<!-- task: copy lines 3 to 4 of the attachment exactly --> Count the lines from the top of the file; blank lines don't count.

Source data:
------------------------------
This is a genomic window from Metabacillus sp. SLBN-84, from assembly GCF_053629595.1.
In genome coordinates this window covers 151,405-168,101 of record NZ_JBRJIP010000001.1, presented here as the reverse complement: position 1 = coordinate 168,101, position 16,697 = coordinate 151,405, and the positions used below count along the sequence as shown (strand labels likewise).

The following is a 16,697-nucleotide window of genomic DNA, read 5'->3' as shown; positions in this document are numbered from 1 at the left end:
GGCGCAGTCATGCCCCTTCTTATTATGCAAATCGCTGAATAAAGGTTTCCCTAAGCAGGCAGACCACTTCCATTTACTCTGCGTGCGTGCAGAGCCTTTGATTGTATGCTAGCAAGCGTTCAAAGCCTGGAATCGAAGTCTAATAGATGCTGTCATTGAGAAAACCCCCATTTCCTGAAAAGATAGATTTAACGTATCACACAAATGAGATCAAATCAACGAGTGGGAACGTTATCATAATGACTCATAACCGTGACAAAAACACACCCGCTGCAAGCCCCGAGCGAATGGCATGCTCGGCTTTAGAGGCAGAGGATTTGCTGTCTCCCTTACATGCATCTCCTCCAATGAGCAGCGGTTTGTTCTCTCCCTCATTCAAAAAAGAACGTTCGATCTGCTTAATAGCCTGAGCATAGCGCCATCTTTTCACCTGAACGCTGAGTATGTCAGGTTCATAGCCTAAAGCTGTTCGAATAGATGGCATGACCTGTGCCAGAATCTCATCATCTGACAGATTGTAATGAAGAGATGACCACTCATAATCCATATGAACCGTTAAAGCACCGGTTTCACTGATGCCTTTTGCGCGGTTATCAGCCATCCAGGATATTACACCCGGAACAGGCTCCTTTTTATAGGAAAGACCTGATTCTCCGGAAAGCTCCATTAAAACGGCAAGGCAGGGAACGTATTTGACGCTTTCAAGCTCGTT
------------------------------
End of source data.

The following is a 16,697-nucleotide window of genomic DNA, read 5'->3' as shown; positions in this document are numbered from 1 at the left end:
GGCGCAGTCATGCCCCTTCTTATTATGCAAATCGCTGAATAAAGGTTTCCCTAAGCAGGCAGACCACTTCCATTTACTCTGCGTGCGTGCAGAGCCTTTGATTGTATGCTAGCAAGCGTTCAAAGCCTGGAATCGAAGTCTAATAGATGCTGTCATTGAGAAAACCCCCATTTCCTGAAAAGATAGATTTAACGTATCACACAAATGAGATCAAATCAACGAGTGGGAACGTTATCATAATGACTCATAACCGTGACAAAAACACACCCGCTGCAAGCCCCGAGCGAATGGCATGCTCGGCTTTAGAGGCAGAGGATTTGCTGTCTCCCTTACATGCATCTCCTCCAATGAGCAGCGGTTTGTTCTCTCCCTCATTCAAAAAAGAACGTTCGATCTGCTTAATAGCCTGAGCATAGCGCCATCTTTTCACCTGAACGCTGAGTATGTCAGGTTCATAGCCTAAAGCTGTTCGAATAGATGGCATGACCTGTGCCAGAATCTCATCATCTGACAGATTGTAATGAAGAGATGACCACTCATAATCCATATGAACCGTTAAAGCACCGGTTTCACTGATGCCTTTTGCGCGGTTATCAGCCATCCAGGATATTACACCCGGAACAGGCTCCTTTTTATAGGAAAGACCTGATTCTCCGGAAAGCTCCATTAAAACGGCAAGGCAGGGAACGTATTTGACGCTTTCAAGCTCGTT